KONDAUR CAPITAL CORPORATION v. JAMES C. THOMAS

Annotate this Case

NOT FOR PUBLICATION WITHOUT THE

APPROVAL OF THE APPELLATE DIVISION

SUPERIOR COURT OF NEW JERSEY

APPELLATE DIVISION

DOCKET NO. A-0

KONDAUR CAPITAL CORPORATION,

AS SEPARATE TRUSTEE FOR THE

MATAWIN VENTURE TRUST SERIES

2012-3,

Plaintiff-Respondent,

v.

JAMES C. THOMAS, MRS. JAMES C.

THOMAS, HIS WIFE, ARBRET MICHELLE

THOMAS, MR. THOMAS, HUSBAND OF

ARBRET MICHELLE THOMAS,

Defendants-Appellants,

and

REGIONAL MUSIC SERVICE,

Defendant.

_______________________________________

December 31, 2014

 

Argued December 9, 2014 Decided

Before Judges Fisher and Accurso.

On appeal from Superior Court of New Jersey, Chancery Division, Atlantic County, Docket No. F-017123-13.

Louis A. Simoni argued the cause for appellants.

Vladimir Palma argued the cause for respondent (Phelan, Hallinan & Diamond, PC, attorneys; Mr. Palma, on the brief).

PER CURIAM

Defendants James C. Thomas and Michelle Arbret Thomas appeal from a November 8, 2013 order denying their motion to set aside a default in this mortgage foreclosure action, leading to the entry of final judgment of foreclosure.1 Because we conclude that the default should have been set aside and defendants allowed to file an answer, we reverse.

After being served with the foreclosure complaint, defendants paid a $2000 retainer to a lawyer to file an answer on their behalf. The lawyer kept the retainer but failed to file the answer. When their counsel failed to respond to their inquiries about the case, defendants retained a second lawyer, but by then plaintiff had entered default and filed a motion for final judgment in the Foreclosure Unit. New counsel cross-moved promptly to vacate entry of default under R. 4:43-3. After hearing argument, the General Equity judge denied defendants' motion. In a cogent decision delivered from the bench, the judge determined that defendants could not demonstrate a meritorious defense to the foreclosure. This appeal followed.

Rule 4:43-3 requires only a showing of good cause for setting aside the entry of default. N.J. Mfrs. Ins. Co. v. Prestige Health Grp., LLC, 406 N.J. Super. 354, 360 (App. Div.), certif. denied, 199 N.J. 543 (2009). Although the trial court was undoubtedly correct that courts have traditionally considered the presence of a meritorious defense in assessing good cause, see James W. Moore, et al., 10 Moore's Federal Practice - Civil 55.70[2][a] (3d ed. 2013) (reviewing Fed. R. Civ. P. 55(c)), our cases have long counseled that "the opening of default judgments should be viewed with great liberality, and every reasonable ground for indulgence is tolerated to the end that a just result is reached." Marder v. Realty Constr. Co., 84 N.J. Super. 313, 319 (App. Div.), aff'd, 43 N.J. 508 (1964). We upheld the setting aside of a default judgment in Marder although defendant, while alleging a meritorious defense, never said what it was. Id. at 318-19. As the Supreme court recently reiterated, in the context of a foreclosure case, the standard for setting aside the entry of a default is decidedly less stringent than that of setting aside a default judgment. US Bank Nat'l Ass'n v. Guillaume, 209 N.J. 449, 467 (2012) (citing Pressler & Verniero, Current N.J. Court Rules, comment on R. 4:43-3 (2012)).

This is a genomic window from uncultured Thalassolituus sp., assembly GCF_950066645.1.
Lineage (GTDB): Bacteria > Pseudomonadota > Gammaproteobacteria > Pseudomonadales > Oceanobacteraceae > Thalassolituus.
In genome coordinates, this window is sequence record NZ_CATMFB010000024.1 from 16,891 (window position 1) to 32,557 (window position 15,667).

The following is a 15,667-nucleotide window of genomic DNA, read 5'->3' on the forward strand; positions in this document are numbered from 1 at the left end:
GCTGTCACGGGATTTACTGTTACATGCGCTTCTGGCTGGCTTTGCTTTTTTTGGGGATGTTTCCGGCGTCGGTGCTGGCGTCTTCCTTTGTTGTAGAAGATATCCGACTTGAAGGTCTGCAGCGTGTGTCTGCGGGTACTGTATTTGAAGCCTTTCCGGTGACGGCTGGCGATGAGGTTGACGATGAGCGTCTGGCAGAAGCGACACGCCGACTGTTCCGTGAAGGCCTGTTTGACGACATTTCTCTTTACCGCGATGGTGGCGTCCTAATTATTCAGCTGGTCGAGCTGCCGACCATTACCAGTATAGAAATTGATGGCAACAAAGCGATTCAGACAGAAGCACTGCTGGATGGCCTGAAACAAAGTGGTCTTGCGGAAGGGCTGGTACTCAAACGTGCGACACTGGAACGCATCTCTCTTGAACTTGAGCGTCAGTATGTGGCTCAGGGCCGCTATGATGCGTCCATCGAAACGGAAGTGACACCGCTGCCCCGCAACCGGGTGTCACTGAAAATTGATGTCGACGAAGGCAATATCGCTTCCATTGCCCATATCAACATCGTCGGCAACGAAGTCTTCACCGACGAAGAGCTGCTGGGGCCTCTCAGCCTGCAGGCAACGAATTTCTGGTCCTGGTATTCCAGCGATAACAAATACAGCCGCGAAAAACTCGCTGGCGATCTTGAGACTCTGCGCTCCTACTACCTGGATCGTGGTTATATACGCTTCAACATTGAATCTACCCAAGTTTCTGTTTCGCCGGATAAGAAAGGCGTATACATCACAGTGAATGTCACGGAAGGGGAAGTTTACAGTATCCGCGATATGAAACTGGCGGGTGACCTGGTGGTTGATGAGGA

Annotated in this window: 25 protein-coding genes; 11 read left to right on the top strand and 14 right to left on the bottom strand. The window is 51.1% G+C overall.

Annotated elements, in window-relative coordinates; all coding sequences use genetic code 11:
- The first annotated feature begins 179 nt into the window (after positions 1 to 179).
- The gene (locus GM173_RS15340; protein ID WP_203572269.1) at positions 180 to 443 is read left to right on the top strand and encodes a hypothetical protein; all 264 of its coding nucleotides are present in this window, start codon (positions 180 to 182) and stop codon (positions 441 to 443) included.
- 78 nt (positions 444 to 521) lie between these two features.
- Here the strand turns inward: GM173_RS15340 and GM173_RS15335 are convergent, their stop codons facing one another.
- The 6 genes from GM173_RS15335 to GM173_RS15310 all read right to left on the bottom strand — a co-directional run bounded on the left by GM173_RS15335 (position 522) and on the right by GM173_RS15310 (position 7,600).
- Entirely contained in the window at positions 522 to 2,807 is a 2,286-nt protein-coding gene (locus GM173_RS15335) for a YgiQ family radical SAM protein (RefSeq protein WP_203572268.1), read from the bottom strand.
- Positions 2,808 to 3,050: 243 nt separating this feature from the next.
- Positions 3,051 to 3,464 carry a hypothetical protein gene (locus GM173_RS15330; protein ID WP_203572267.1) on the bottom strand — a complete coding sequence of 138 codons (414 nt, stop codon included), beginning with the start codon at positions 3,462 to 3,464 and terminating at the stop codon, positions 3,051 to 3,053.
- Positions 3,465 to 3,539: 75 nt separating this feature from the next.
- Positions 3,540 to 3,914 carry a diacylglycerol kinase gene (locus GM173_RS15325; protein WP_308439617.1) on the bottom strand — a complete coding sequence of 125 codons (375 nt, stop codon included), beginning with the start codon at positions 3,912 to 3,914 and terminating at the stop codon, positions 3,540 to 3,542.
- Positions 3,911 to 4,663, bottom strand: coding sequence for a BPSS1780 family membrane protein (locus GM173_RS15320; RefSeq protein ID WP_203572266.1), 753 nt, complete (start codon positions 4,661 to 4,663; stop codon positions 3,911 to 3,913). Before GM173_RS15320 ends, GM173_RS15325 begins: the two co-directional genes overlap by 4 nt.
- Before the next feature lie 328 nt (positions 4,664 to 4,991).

This is not a case in which homeowners were attempting to reopen a foreclosure months or years after entry of the judgment. The delay here could be fairly measured in weeks. Defendants paid a retainer to a lawyer, who sadly failed to file an answer on their behalf. We are, of course, aware of the enormous demands placed on our General Equity judges by the staggering number of foreclosures on their dockets, and that the only material issues in each of these cases are the validity of the mortgage, the amount due, and the right of the mortgagee to resort to the mortgaged premises. Great Falls Bank v. Pardo, 263 N.J. Super. 388, 394 (Ch. Div. 1993), aff'd, 273 N.J. Super. 542 (App. Div. 1994). The narrowness of the claims, and thus the defenses, in a foreclosure should not work to impose a greater burden on defendants in these matters than in others. Because we conclude that the General Equity judge engaged in a mistaken exercise of discretion in denying defendants' motion to vacate the entry of default under the circumstances presented, we reverse and remand for entry of an order granting defendants leave to file a responsive pleading.

Reversed and remanded for further proceedings in conformity with this opinion. We do not retain jurisdiction.

1 The Sherriff's sale was stayed pending appeal on defendants' posting of a supersedeas bond.